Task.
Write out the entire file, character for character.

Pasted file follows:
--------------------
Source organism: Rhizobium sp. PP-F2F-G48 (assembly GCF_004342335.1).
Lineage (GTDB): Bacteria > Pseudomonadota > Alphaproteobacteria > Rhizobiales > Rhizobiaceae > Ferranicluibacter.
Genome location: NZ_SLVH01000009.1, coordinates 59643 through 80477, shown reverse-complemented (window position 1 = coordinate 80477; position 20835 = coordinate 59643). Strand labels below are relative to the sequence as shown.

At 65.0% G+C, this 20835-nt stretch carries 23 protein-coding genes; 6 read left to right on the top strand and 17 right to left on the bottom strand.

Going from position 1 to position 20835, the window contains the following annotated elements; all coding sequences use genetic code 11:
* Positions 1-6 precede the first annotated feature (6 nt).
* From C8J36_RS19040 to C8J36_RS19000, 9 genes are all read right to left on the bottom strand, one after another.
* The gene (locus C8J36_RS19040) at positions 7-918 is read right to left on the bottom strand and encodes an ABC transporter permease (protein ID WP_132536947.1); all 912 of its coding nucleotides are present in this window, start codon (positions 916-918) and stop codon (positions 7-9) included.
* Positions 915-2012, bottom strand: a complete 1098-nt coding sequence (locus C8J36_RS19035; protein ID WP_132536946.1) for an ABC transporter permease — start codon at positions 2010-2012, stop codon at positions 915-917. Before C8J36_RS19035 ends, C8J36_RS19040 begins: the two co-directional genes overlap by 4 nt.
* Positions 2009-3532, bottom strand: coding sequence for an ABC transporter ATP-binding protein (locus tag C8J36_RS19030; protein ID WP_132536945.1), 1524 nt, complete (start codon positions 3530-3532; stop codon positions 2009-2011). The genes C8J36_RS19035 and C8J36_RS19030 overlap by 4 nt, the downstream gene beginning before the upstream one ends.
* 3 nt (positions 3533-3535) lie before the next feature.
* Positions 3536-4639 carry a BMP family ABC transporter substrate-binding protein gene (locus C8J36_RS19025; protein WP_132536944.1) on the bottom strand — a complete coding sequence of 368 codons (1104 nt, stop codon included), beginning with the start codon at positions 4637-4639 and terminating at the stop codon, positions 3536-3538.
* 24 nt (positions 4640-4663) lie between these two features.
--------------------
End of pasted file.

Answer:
Source organism: Rhizobium sp. PP-F2F-G48 (assembly GCF_004342335.1).
Lineage (GTDB): Bacteria > Pseudomonadota > Alphaproteobacteria > Rhizobiales > Rhizobiaceae > Ferranicluibacter.
Genome location: NZ_SLVH01000009.1, coordinates 59643 through 80477, shown reverse-complemented (window position 1 = coordinate 80477; position 20835 = coordinate 59643). Strand labels below are relative to the sequence as shown.

At 65.0% G+C, this 20835-nt stretch carries 23 protein-coding genes; 6 read left to right on the top strand and 17 right to left on the bottom strand.

Going from position 1 to position 20835, the window contains the following annotated elements; all coding sequences use genetic code 11:
* Positions 1-6 precede the first annotated feature (6 nt).
* From C8J36_RS19040 to C8J36_RS19000, 9 genes are all read right to left on the bottom strand, one after another.
* The gene (locus C8J36_RS19040) at positions 7-918 is read right to left on the bottom strand and encodes an ABC transporter permease (protein ID WP_132536947.1); all 912 of its coding nucleotides are present in this window, start codon (positions 916-918) and stop codon (positions 7-9) included.
* Positions 915-2012, bottom strand: a complete 1098-nt coding sequence (locus C8J36_RS19035; protein ID WP_132536946.1) for an ABC transporter permease — start codon at positions 2010-2012, stop codon at positions 915-917. Before C8J36_RS19035 ends, C8J36_RS19040 begins: the two co-directional genes overlap by 4 nt.
* Positions 2009-3532, bottom strand: coding sequence for an ABC transporter ATP-binding protein (locus tag C8J36_RS19030; protein ID WP_132536945.1), 1524 nt, complete (start codon positions 3530-3532; stop codon positions 2009-2011). The genes C8J36_RS19035 and C8J36_RS19030 overlap by 4 nt, the downstream gene beginning before the upstream one ends.
* 3 nt (positions 3533-3535) lie before the next feature.
* Positions 3536-4639 carry a BMP family ABC transporter substrate-binding protein gene (locus C8J36_RS19025; protein WP_132536944.1) on the bottom strand — a complete coding sequence of 368 codons (1104 nt, stop codon included), beginning with the start codon at positions 4637-4639 and terminating at the stop codon, positions 3536-3538.
* 24 nt (positions 4640-4663) lie between these two features.